- Category: Stories
- Published on Sunday, 10 April 2011 09:24
- Written by Charles Rukuni
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Bulawayo province said it would not meet party president Morgan Tsvangirai, who is on a countrywide tour to persuade his followers to boycott the elections, unless he came with an open mind.
It has also emerged that the rift is not just over the senate elections but is really about who controls the party as it prepares for its congress scheduled for January or February next year.
The party's national council last week voted 33 for and 31 against participating in the senate elections but Tsvangirai said the party had voted 50-50 and he had cast his vote against participation in what party officials say is a sham.
Those against participating in the elections argue that the elections are an unnecessary expense which the country cannot afford and say the money being spent on the elections could be better utilised to buy food or to increase the salaries of civil servants.
Besides, they feel that ZANU-PF has already decided the election outcome as it aims to win a two-thirds majority in the senate to prove that its election victory in March was not a gimmick.
Those who want to participate say the decision of the national council, as the supreme body of the party, is binding so they have to contest the elections. They also argue that they do not want to concede any ground to the ruling party in their strongholds.
"We do not want to give ZANU-PF any ground where we feel we will win," Victor Moyo, publicity secretary for Bulawayo Province, said.
"There is a 90 percent chance that we will win elections in Matabeleland provinces, so we do not want to give ZANU-PF any foothold in our strongholds. They will start making inroads once we allow them in."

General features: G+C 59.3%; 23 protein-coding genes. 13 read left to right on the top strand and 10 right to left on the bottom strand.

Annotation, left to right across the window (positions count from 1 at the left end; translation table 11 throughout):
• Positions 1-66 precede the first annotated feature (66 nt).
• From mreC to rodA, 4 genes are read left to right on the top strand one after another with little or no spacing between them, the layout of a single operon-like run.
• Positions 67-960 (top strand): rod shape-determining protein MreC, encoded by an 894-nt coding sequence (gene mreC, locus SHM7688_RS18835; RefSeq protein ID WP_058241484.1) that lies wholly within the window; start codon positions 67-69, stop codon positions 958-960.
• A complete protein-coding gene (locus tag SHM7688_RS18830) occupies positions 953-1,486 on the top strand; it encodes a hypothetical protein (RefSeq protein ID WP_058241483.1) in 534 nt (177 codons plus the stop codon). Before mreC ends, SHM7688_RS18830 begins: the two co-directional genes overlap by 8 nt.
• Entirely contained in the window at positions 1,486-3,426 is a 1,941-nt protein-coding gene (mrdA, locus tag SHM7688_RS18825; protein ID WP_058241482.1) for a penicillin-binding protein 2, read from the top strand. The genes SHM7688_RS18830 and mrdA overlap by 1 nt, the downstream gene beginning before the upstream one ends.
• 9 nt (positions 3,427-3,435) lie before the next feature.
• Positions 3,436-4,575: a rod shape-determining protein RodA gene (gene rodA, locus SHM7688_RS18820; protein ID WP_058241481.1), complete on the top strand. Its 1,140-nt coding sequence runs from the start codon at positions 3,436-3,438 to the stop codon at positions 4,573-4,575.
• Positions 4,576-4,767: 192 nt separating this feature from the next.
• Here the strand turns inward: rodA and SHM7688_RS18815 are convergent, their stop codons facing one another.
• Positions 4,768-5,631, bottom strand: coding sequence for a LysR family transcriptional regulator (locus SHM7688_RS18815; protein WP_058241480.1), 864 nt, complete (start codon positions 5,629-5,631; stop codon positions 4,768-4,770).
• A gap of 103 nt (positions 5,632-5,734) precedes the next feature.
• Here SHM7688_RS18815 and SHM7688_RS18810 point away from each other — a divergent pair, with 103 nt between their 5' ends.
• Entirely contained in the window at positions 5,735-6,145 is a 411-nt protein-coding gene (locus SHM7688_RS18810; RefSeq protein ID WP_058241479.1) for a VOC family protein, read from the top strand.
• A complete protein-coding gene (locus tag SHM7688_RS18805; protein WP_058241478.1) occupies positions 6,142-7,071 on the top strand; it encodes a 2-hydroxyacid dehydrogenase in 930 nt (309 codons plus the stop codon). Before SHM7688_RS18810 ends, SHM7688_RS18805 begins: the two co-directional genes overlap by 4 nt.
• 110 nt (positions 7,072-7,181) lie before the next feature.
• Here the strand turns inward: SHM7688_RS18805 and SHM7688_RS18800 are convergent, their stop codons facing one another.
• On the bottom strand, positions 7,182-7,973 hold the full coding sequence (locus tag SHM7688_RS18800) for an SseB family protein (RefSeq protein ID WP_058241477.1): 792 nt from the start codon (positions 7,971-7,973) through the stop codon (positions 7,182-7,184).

Sources, however, said the rift within the MDC was not just about the senate elections. "There is really a bigger issue," a party insider said.
"The party congress is coming up so people are really trying to see who has the support and who is going to be the leader of the party."
The party congress is scheduled for January or February next year. Sources, however, say under the party constitution there must be three months notice before the congress, which rules out January.
Tsvangirai's future is therefore now on the line because if his boycott call fails, it shows he is no longer in control of the party. But at the same time, party leaders from Matabeleland were also aware that a leader could not come from the region if they wanted to maintain their national identity.
Political observers also said the rift within the MDC was a blessing for ZANU-PF which is fanning the division through the state-controlled media, as any split in the MDC would rob the country of its most formidable opposition group.
Monday, October 24, is therefore D-day for the MDC as it will determine who rules the roost in the party, as it is nomination day for the senate seats.